These efforts are even clearer in the first feature length, full-colour Japanese animated film, Panda and the Magic Serpent. More directly translated as The Tale of the White Serpent, this 1958 adaptation of a Chinese folktale is an elegant piece of animation even today. The choice of adapting a Chinese legend was an attempt to repair, in some small way, the damages of Japan's war on China shortly before and during the Second World War. The result is charming and beautiful.

In the original folktale, a thousand year-old white serpent takes on human form to seduce a young man, only to be repulsed by a Buddhist exorcist. In its original context, this would be a horror story of demons affronting the natural order. Over the centuries it evolved into a romantic tale of true love that may or may not overcome those natural laws, depending on what version you're looking at. In Panda and the Magic Serpent, the snake is still white but not a millennium in age. The boy once cared for her but was forced to give her up. An unnatural storm turns her into a beautiful woman and she begins a romance with the now older young man. However, in spite of help from her lady in waiting who was once a fish and the man's pet giant and red pandas, the misguided exorcist still confronts them.

Each of the characters is well-drafted and animated, the backgrounds lushly painted, the music catchy (how can you not love a poppy song sung by a bouncing panda?). It also hearkens back to the earliest traditions of Japanese film. The narrator is very much in the style of a Benshi, engaging with the action on the screen through description and rhetorical questions. Some of these flourishes were lost in the English translation, which was released in 1961. It was a commercial disappointment Stateside, but earned a place in history as the first anime film ever released in the United States.

Toei, the studio which produced both Panda and the Magic Serpent and Koneko no Rakugaki, built on these to become one of Japan's major animation studios. Its productions are a veritable who's who and what's what of anime. Hayao Miyazaki and Isao Takahata cut their teeth at Toei before forming Studio Ghibli. So did Leiji Matsumoto and Rintaro, who created and directed Space Pirate Captain Harlock, Galaxy Express 999, Space Battleship Yamato and their ongoing spin-offs. On behalf of American production companies it oversaw the animation of 80's classics like Transformers, G.I. Joe and Jem. In its own right, Toei was responsible for Sailor Moon, Dragonball Z, Digimon, Mazinger Z, Cutie Honey, Saint Seiya and Fist of the North Star. Based in Tokyo, Toei's ongoing reputation is as the “Disney of Japan.”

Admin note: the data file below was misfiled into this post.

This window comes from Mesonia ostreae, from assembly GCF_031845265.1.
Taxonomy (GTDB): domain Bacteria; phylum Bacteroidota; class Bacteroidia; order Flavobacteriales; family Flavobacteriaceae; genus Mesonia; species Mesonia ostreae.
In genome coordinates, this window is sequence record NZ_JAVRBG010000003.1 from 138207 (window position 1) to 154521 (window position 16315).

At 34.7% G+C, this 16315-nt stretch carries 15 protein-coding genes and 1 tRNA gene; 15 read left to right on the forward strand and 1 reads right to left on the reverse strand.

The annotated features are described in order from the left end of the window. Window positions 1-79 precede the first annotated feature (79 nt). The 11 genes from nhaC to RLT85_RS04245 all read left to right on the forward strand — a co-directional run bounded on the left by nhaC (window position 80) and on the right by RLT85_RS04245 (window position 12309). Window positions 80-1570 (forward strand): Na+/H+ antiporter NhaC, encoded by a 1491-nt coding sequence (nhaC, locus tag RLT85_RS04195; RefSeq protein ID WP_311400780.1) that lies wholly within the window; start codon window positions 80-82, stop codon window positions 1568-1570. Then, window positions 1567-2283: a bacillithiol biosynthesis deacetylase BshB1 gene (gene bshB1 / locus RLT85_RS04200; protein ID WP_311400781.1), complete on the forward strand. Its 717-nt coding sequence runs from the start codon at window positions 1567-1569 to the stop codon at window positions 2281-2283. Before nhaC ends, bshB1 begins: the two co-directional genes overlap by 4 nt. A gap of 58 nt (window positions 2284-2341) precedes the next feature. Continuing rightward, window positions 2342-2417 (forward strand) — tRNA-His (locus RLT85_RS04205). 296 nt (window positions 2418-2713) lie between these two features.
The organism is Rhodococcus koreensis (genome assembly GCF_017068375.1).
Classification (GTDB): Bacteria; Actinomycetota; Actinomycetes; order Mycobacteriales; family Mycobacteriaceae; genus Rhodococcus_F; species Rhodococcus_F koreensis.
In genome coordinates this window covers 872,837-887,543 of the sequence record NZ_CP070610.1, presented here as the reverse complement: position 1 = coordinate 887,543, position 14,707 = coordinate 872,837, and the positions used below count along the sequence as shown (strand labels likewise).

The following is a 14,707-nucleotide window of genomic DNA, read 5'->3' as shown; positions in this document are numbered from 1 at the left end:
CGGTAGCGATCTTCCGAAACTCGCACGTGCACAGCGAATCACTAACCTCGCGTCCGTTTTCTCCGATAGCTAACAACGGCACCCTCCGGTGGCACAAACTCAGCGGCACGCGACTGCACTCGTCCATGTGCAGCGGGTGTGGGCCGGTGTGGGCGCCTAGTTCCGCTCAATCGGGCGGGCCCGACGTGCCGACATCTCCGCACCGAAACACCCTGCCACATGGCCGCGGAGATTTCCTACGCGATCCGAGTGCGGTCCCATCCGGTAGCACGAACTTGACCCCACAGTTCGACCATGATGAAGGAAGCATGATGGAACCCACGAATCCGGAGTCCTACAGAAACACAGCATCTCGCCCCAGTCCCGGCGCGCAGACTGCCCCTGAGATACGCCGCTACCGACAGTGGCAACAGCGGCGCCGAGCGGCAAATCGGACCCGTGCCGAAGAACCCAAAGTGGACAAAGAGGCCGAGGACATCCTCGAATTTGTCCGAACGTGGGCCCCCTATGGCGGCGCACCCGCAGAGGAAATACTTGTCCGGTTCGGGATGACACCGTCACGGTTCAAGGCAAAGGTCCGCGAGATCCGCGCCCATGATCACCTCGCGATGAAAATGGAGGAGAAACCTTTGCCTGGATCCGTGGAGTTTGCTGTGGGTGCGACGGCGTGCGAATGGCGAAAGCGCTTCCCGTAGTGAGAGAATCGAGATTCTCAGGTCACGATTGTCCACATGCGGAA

It was not the only competitor for that title in the years after World War II, however. Besides Toei there was Mushi Studios, created by a man revered in Japan as the “God of Manga” and the true Japanese version of Walt Disney, Osamu Tezuka. It was Tezuka, along with his creation Astro Boy, who truly turned Japanese animation into the cultural force of modern anime.   

For Cory Gross, the past is a lifestyle choice. Native to the ranchlands of Western Canada, he works as a museums and heritage professional in Calgary, Alberta, teaching science, nature, history and art. He also volunteers with a number of science and history organizations in the city, holds a graduate degree in theology, and enjoys travelling at home and abroad. His love of Victorian science fiction and antiquated adventure stories is on display at his blog Voyages Extraordinaires: Scientific Romances in a Bygone Age